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Bond Pretitle Sequences: Live and Let Die

Simon Pitt | Film | Wednesday 7th August 2013

I’m watching all of the Bond pre-credit teasers one after another.

All the Bonds. All the Gun Barrels. All the action. Well, the first five seconds of it.
Live and Let Die

When I was little, I didn’t realise that films had plots. I remember this quite vividly. I knew they had a theme, and a limited set of characters, but I didn’t realise that there was a continuing narrative throughout them. But then I didn’t know how to tie my shoelaces either, so maybe that’s not so surprising.

Watching Live and Let Die, I’m beginning to wonder if my five-year-old self wasn’t on to something. The opening sequence is a collection of three seemingly unconnected vignettes. None of which feature Bond or provide any hint of a link between them together.

In the first, a boring looking Hungarian is addressing the United Nations. Everyone looks riveted. In particular, the United Kingdom representative, who seems to have gone to sleep. He also has a spare chair beside him; so either there’s a really small person sitting there or his colleagues haven’t even bothered to turn up.

Wednesday, 4th March. Had pie for lunch then a nap. When I woke up, MI6 had sent a spy to kill a load of people

Up in the translation booth, someone unplugs his headphone input, and plugs in a bomb detonator. Somehow, this plays a sound so loud it kills the UK representative. I’m not sure I really understand this. That’s not how headphones work.

It’s a strange way to kill someone, too. After all, surely the man in the translation booth would see a sinister figure behind him, messing about with the headphone input at exactly the same time the UK representative died, clawing at his headphones?

Strangely, no one reacts to his death. They probably think he’s nodded off. From what we hear of the speech, it wasn’t very good. Or perhaps they’re suffering from the bystander effect like the witnesses of the murder of Kitty Genovese in 1964, just nine years earlier.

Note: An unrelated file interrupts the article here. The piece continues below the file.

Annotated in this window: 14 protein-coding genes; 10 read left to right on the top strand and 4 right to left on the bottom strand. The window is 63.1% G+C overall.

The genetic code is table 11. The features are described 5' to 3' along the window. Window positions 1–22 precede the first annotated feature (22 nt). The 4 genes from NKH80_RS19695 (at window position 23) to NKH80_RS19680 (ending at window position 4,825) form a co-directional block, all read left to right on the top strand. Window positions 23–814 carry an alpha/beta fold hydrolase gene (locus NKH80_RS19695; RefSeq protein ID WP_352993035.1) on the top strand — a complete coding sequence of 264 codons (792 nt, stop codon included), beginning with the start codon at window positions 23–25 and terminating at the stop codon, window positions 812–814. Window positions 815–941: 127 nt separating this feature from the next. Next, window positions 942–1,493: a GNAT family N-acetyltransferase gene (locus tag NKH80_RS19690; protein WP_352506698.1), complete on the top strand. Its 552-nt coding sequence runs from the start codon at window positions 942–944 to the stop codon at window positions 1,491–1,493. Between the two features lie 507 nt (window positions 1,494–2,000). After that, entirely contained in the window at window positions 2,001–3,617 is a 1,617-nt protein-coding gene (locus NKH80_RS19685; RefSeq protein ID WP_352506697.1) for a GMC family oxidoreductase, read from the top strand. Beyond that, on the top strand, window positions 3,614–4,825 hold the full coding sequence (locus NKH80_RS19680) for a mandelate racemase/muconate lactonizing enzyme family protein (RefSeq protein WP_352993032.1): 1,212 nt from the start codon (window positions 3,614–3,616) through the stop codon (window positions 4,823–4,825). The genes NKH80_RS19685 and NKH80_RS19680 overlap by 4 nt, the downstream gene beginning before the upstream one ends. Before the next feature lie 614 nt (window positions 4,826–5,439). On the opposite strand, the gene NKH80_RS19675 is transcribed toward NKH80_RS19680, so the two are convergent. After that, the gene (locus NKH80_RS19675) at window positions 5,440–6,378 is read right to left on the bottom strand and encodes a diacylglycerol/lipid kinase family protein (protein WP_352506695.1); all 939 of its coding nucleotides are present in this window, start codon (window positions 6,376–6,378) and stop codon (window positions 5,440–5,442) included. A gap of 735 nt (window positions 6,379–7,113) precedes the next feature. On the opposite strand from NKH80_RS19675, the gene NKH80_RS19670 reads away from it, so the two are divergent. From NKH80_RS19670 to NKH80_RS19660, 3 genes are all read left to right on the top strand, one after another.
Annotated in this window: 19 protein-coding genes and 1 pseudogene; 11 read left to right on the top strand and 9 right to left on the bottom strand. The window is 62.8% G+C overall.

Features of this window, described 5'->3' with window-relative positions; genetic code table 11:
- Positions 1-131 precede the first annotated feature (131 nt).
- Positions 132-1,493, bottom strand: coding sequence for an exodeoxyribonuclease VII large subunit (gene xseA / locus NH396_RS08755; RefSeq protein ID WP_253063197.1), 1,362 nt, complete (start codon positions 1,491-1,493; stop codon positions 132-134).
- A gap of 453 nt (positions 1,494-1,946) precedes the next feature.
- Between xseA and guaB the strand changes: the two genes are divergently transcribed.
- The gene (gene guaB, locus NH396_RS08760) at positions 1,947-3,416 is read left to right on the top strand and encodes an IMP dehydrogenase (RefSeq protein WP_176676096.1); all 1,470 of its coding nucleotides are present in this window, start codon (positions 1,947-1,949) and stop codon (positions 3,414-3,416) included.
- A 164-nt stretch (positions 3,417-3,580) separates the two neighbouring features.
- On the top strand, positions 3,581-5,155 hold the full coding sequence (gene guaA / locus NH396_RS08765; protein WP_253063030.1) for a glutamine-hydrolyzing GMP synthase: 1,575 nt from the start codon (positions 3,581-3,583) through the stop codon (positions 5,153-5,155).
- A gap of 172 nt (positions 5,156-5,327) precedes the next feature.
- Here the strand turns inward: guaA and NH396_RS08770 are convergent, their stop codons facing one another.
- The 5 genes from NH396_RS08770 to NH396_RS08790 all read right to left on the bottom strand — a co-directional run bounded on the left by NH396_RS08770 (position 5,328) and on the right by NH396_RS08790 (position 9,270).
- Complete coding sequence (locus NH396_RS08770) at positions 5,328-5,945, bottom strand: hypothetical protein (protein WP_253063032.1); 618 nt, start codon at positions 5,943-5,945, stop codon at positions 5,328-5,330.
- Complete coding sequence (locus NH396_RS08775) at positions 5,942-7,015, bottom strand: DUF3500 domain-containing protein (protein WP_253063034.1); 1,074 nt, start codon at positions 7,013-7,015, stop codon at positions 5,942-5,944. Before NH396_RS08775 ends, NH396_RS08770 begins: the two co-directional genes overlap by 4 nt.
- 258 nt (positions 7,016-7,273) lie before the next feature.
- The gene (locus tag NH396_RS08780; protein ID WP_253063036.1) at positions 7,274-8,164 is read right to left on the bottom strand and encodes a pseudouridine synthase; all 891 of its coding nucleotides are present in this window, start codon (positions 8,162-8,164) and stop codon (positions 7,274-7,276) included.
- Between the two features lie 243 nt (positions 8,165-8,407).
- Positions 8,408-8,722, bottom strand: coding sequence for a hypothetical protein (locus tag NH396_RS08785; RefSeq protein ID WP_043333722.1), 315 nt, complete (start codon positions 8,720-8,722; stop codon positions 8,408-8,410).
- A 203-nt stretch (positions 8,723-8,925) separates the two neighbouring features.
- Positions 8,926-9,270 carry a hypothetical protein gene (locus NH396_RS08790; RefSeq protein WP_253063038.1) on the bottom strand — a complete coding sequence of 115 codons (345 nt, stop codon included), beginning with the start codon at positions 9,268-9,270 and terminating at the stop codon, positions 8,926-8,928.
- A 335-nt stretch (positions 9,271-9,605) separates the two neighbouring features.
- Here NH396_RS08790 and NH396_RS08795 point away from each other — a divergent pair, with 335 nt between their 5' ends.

The guy nearest the camera looks like he's biting his lip to stop himself laughing

We cut to New Orleans, where a suited man is watching the Fillet of Soul. The Olympia Brass Band is playing “Just a Closer Walk with Thee” (Trivia fans, take note. That would be a good question for an impossibly difficult Bond-themed pub quiz). “Who’s funeral is it?” Agent Hamilton asks the sinister man who sidles up to him. “Yours,” he says, and stabs him. The coffin drops down onto him and picks him up. I’ve always wondered how that works. I mean, where does the body go? Interestingly, there’s an overly-detailed interview with Robert Dix, who plays Hamilton, and explains that there were bars inside the coffin which he grabbed onto. You’re really beginning to scrape the bottom of the interview barrel when you spend five minutes talking to someone who’s only in the film for ten seconds.

With Hamilton holding on, the trumpeter sounds the start of the more lively “Joe Avery’s Piece” and the mourners start dancing.

One man is literally jumping for joy. Literally. Jumping. Can you believe that?

It’s a memorable sequence. I’d largely forgotten about the strange audio murder, but this one stayed with me. In fact, the first time I saw it, I remember my mum coming into the room and saying, “Oh this is a good bit.”

I can’t help thinking, though, that it’s an unnecessarily convoluted way of killing someone. I mean, that’s a lot of conspirators. I criticised Blofeld in For Your Eyes Only for telling the vicar his plan, but I take that back. He was positively cryptic compared to this lot.

As I’m watching this sequence, I’m also a bit worried. Is this racist? Is it suggesting that this entire black community is a bunch of murderous criminals? Even their grieving widows are accessories. There’s a protracted sequence where we see everyone dancing, and the director goes to length to show us a whole community in on the murder, from children to grandmas.